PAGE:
The summary argument, considering these findings, is that if corporatization is the consolidation and sharing of economic and political power between large corporations and the state ... then a corresponding concentration of income and wealth (with resulting income inequality) is an expected by-product of such a consolidation.
Corporate influence on legislation
Corporations have significant influence on the regulations and regulators that monitor them. For example, Senator Elizabeth Warren explained in December 2014 how an omnibus spending bill required to fund the government was modified late in the process to weaken banking regulations. The modification made it easier to allow taxpayer-funded bailouts of banking "swaps entities", which the Dodd-Frank banking regulations prohibited. She singled out Citigroup, one of the largest banks, which had a role in modifying the legislation. She also explained how both Wall Street bankers and members of the government that formerly had worked on Wall Street stopped bi-partisan legislation that would have broken up the largest banks. She repeated President Theodore Roosevelt's warnings regarding powerful corporate entities that threatened the "very foundations of Democracy."
Several companies that typify corporatocracy power structures are listed below by incorporation date:
- 1600: Company rule in India by the British East India Company
- 1602: Dutch East India Company
- 1616: Danish East India Company
- 1664: French East India Company
- 1670: The Hudson's Bay Company which operated as not only a monopoly, but the de facto government, in parts of North America which would later become Canada and the United States
- 1672: Compagnie du Sénégal
- 1879: International Association of the Congo
- 1889: Company rule in Rhodesia by the British South Africa Company
- 1899: United Fruit Company (which later became Chiquita Brands International), operating as a banana republic in Guatemala, Costa Rica, and Honduras
- 1924: Standard Fruit Company (which later became Dole Food Company), operating as a banana republic in Honduras and other countries
Corporations have held the right to vote in some jurisdictions. For example, livery companies currently appoint most of the voters for the City of London Corporation, which is the municipal government for the area centered on the financial district.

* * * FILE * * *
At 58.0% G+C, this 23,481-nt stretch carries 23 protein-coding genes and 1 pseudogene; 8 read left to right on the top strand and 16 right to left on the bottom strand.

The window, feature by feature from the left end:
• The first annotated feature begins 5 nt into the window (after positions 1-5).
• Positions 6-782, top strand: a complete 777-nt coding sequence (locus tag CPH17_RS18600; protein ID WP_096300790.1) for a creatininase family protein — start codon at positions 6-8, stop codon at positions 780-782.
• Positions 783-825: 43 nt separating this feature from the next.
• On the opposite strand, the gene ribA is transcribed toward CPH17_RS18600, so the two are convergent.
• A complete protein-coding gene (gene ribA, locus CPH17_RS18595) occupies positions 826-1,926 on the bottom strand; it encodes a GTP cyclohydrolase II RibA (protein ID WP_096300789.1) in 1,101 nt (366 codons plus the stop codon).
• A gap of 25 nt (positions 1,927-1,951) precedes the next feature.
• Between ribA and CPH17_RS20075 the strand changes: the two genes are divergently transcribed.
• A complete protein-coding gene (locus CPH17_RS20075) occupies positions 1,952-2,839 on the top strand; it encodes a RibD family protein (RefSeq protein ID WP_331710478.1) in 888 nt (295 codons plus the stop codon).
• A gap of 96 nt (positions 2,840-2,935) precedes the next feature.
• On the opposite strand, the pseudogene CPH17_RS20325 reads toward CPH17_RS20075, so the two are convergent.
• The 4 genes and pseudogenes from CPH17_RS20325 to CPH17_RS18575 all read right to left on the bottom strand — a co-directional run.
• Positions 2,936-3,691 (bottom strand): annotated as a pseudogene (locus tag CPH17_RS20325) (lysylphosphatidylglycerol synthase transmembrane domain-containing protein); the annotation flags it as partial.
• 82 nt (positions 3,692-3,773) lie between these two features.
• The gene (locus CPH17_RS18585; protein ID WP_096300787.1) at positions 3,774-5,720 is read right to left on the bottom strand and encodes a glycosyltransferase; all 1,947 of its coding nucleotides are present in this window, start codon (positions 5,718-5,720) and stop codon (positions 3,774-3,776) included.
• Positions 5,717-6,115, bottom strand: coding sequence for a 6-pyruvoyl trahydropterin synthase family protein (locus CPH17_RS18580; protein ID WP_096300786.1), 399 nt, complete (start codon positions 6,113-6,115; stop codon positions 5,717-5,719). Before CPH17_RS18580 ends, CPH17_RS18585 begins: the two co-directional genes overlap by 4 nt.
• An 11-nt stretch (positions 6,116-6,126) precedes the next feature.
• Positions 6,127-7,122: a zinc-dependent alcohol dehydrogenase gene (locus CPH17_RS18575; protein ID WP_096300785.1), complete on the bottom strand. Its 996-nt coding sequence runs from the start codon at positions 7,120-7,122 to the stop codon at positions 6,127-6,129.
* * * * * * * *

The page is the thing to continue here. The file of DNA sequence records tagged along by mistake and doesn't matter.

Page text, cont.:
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- Weyland-Yutani of the Alien movie franchise
- Nea So Copros in the novel Cloud Atlas
- The TV series Continuum
- The TV series Dark Matter
- The Caldari State in the video game EVE Online
- The novel Jennifer Government
- The MaddAddam trilogy of novels
- Omni Consumer Products in the Robocop movie franchise
- TriOptimum in the video game System Shock 2
- The New Conglomerate in the video game PlanetSide 2
- The movie Rollerball
- The nation of Cascadia, ruled by the Conglomerate, in the video game Mirror's Edge Catalyst
- The United States Government in the comic book series "Marvel 2099"
- The novel Snow Crash
- The Trade Federation and the Confederacy of Independent Systems in the Star Wars movie franchise
- Spiga Biotech from the TV series Incorporated
- The Umbrella Corporation from the Resident Evil video game and movie franchise
- The Kel-Morian Combine from the Starcraft video game
- The Usean Continent under Neucom and General Resource, from the video game Ace Combat 3: Electrosphere
- The League of Ruling Companies and their subsidiaries (Bernard and Felix Foundation, Rosenthal, TORUS, Interior Union, Algebra, Omer Science Technology, and Global Armaments), from the video game Armored Core: For Answer
- TF Industries, from the video game Team Fortress 2
- Vault-Tec Corporation, from the Fallout video game franchise
- Buy n Large in the Pixar movie WALL-E
- The movie War, Inc.
- The American Trade Organisation also known as The Corporation from State of Emergency (video game)
- The different manufacturers from the Borderlands (video game) franchise
- The Shinra electric power Company ruling the city of Midgar Final Fantasy VII
- Pepsi Presents New Zanzibar in "Simpsons Safari"
- The many corporations from The Outer Worlds video game franchise.
- Anti-corporate activism
- Banana republic
- Capitalist state
- Conflict theories
- Corporate capitalism
- Corporate crime
- Corporate republic
- Corporate statism
- Corporate scandal
- Crony capitalism
- Elite theory
- Fascist economics
- Inverted totalitarianism
- Military–industrial complex
- The powers that be (phrase)
- Proprietary colony
- Regulatory capture
- Socialism for the rich and capitalism for the poor
- State monopoly capitalism
- Too big to fail
- https://wordspy.com/index.php?word=corpocracy corpocracy n. A society in which corporations have substantial economic and political power.